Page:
Domesticating the Dala Horse in America
No shortage of hits on Google for Dala horse” or “Swedish horse”—Target©, Etsy, Wayfair and more all offering an array of products, some for Christmas, others more along the lines of “ethnic décor.” More than a symbol of Sweden (see in part 1), the Dala horse has been integrated into Americana as an object lesson that exemplifies how immigrants contributed to the landscape onto which “old country” traditions are projected, reflected, and refracted. But how did this Swedish toy cross over to the other side of the Atlantic? Clearly this is due partly to the elevation of the Dala horse and Dalarna traditions as emblematic of the newly constructed notion of Swedishness at the turn of the last century. But more answers can be found untangling the threads of heritage, tourism, and consumerism.
The 1939 New York World’s Fair is credited as the site where the Dala horse was introduced to America. If the 20,000 horses commissioned from G.A. Olsson’s workshop (Fig. 1) to sell to visitors were not enough, a massive Dala horse statue was erected outside the Swedish Pavilion (Fig. 2), essentializing a particularly Americanized version of “Sweden.”
Perhaps inspired by the Dala horse at the Swedish Pavilion, similar statues popped up in Minnesota and Michigan–areas with large Scandinavian-American populations (Fig. 3). The statue in Mora was presented to the community “as a reminder of their cultural heritage and as a tourist attraction, making the connection between immigration, heritage, and commerce. But these gigantic statues also fit into the mid-century American landscape constituting one of the many “educational” destinations along the family “road trip” of the 1950s and 60s. .
These monumental statues, were not the first sightings of Dala horses in the U.S., however. These came in the form of children’s picture books.
Dala Horses in American Children’s Books:
In 1927 Swedish artist Elsa Hammar-Moeschlin, who had lived in Dalarna from 1907-1914 before moving to Switzerland, simultaneously published The Red Horse  in English and German [Das rote Pferd]. Although there was no Swedish “original” edition, the setting, the illustrations, and the Dala horse central to the dream journey all speak to its Swedish origins. Moeschlin departs radically from the conventions of Swedish children’s stories discussed in Part 1 after its rather conventional opening where Peter receives a wooden Dala horse for Christmas from his mother. Peter first talks to the horse, wishing he were bigger, and when he answers, and Peter begins to feed it. The horse, “Trott-trott,” grows so fast that Peter has to hide him in the attic and then smuggle him into the backyard summer house. When Peter realizes it’s nearly time to open the summer house, he and Trott-trott set out for “home” (Fig. 4).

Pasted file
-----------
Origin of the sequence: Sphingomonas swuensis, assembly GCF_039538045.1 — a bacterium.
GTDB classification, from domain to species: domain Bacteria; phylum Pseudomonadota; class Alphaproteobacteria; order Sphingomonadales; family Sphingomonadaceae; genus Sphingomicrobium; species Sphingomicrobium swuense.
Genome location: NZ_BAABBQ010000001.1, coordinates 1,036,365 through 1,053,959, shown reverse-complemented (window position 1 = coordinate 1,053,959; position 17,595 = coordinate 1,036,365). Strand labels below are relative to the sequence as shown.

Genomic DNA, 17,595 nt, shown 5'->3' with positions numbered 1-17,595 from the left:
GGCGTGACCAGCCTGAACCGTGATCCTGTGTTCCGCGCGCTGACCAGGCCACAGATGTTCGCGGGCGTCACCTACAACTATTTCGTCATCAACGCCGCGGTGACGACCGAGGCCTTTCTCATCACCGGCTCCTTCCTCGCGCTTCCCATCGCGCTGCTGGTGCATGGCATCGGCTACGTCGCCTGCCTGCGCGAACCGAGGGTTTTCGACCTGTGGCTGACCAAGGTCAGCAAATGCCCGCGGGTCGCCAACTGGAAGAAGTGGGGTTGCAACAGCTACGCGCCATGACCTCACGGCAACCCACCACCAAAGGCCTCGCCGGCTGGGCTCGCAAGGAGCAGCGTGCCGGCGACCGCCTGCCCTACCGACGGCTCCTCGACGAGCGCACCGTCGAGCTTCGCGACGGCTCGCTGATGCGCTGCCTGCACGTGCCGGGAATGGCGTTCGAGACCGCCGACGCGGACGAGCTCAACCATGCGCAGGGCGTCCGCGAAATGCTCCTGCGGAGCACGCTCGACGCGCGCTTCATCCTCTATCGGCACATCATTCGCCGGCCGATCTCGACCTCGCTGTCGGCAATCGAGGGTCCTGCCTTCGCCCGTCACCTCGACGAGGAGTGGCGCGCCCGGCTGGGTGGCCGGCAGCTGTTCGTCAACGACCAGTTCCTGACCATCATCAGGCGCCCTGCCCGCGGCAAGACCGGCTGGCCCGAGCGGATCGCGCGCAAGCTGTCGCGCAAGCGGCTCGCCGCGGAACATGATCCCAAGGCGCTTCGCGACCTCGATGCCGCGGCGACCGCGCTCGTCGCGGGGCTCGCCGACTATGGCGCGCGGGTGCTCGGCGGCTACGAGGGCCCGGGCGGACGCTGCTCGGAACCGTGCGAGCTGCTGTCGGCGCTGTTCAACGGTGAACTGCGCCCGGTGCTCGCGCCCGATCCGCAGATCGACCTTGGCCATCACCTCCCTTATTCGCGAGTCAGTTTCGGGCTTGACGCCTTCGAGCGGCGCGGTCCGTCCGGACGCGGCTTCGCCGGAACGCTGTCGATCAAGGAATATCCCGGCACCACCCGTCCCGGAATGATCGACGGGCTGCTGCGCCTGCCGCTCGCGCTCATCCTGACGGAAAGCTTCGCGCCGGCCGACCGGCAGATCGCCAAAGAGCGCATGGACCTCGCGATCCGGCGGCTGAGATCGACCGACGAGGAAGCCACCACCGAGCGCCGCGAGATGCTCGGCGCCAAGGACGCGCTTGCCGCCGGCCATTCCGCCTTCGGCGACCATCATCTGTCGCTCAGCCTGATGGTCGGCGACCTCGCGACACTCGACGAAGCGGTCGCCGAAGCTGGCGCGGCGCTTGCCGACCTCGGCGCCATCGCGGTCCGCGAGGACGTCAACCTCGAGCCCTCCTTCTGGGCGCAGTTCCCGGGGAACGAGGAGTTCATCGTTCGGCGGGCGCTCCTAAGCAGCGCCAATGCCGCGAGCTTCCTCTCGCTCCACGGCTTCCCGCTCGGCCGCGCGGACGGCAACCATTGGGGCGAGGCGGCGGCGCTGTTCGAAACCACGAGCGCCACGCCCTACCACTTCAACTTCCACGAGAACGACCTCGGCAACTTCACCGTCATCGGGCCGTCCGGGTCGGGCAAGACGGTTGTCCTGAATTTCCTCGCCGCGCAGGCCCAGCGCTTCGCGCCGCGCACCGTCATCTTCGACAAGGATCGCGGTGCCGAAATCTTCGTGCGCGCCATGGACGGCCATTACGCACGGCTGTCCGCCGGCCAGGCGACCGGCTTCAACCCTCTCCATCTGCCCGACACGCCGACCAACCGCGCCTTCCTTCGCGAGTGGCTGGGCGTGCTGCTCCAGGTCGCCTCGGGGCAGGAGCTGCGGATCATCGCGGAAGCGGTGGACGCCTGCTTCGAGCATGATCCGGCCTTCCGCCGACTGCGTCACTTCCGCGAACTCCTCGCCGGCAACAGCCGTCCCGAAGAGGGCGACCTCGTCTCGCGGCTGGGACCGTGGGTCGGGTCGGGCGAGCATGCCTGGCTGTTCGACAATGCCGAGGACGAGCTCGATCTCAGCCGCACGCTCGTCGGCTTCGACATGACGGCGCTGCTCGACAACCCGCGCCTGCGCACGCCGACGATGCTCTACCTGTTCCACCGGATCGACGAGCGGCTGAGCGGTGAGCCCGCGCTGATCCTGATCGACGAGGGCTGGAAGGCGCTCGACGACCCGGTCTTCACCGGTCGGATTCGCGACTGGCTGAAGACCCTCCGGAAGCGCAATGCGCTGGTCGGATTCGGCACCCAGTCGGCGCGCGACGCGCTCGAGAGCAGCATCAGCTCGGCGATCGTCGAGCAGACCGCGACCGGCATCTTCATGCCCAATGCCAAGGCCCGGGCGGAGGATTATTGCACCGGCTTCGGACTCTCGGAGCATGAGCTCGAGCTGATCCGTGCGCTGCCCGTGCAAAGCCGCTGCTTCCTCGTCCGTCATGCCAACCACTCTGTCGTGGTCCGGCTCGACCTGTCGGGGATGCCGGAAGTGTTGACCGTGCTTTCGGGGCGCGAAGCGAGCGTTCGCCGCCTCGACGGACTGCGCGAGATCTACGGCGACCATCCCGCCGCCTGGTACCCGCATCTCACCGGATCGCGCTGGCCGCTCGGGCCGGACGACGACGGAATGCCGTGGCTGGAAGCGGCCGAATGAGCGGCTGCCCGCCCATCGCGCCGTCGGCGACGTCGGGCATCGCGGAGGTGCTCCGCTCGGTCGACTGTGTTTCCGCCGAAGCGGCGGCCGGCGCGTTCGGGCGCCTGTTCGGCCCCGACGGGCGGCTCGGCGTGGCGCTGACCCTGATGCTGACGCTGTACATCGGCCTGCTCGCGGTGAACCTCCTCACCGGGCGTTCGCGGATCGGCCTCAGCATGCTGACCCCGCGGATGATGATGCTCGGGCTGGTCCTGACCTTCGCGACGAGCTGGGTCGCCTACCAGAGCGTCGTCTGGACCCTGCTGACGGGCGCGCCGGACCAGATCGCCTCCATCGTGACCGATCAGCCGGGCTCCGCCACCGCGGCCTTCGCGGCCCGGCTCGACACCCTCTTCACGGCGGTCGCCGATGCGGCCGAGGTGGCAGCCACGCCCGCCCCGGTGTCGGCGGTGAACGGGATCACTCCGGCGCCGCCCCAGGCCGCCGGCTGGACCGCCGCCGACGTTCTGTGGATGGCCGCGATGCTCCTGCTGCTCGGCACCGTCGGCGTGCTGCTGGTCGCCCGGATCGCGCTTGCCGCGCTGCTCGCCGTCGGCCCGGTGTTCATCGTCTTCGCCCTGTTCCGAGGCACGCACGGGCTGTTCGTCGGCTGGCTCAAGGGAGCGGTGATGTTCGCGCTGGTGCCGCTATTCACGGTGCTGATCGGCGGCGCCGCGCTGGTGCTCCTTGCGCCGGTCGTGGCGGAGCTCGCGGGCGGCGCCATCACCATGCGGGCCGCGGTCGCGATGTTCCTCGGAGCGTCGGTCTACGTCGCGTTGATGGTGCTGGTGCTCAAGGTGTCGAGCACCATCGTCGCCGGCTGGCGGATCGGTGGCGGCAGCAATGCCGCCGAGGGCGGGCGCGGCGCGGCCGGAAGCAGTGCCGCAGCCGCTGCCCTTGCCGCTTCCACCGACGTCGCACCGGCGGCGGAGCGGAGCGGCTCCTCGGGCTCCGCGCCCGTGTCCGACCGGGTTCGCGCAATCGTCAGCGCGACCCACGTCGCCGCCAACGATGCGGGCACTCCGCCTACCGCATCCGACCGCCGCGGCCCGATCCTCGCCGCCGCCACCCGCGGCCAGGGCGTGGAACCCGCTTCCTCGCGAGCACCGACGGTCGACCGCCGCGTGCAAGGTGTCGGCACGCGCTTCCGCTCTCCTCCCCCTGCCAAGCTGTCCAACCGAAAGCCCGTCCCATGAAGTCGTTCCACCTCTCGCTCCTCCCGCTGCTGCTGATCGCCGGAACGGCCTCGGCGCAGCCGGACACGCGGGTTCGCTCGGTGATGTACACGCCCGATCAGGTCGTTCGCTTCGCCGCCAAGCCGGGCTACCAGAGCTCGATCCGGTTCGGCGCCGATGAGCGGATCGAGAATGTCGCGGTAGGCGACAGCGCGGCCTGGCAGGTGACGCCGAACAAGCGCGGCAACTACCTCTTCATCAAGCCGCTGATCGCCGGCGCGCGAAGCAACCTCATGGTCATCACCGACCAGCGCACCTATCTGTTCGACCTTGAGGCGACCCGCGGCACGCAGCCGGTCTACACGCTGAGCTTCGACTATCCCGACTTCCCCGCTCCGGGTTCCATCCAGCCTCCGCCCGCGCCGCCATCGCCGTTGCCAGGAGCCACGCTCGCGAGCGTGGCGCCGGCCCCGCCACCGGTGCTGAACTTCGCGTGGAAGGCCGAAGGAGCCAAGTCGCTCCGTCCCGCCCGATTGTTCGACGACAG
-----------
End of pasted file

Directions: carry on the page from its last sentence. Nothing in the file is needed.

Traveling so long and far that they “no longer had to be afraid that the police might be following them,” Peter grows weary of what should have been a grand adventure, and longs to sleep again in a bed.
Then “one morning they met three strange girls upon a street (Fig. 5). These girls were really almost as strange to him as the little red horse itself. They had on red bonnets and red jackets, and aprons that were as bright as their jackets. When Peter looked at these girls, and compared their bonnets and jackets and aprons and the flowers upon them with his own riding horse, he said to himself quietly that, surely pretty soon he would be reaching Trott-trott’s home.” While Moeschlin is identifying here that the horse and girls are from Dalarna, she was not especially attentive to the accuracy of details. Writing for a non-Swedish readership, her illustrations are evocative, not ethnographic.
Trott-trott’s “home” is the woodcarver’s cabin in which he was made. After arriving, Peter tells the story of their adventures on the journey. After several day’s rest, the old man accompanies Peter home by train, but without Trott-trott who refuses to go. Peter’s mother is overjoyed to see him, but makes the strange admission that the police “really did not know how to look for little children.” The woodcarver says goodbye after eight days, and discovers upon his return that Trott-trott has changed back to a little wood horse because “life isn’t always gay.”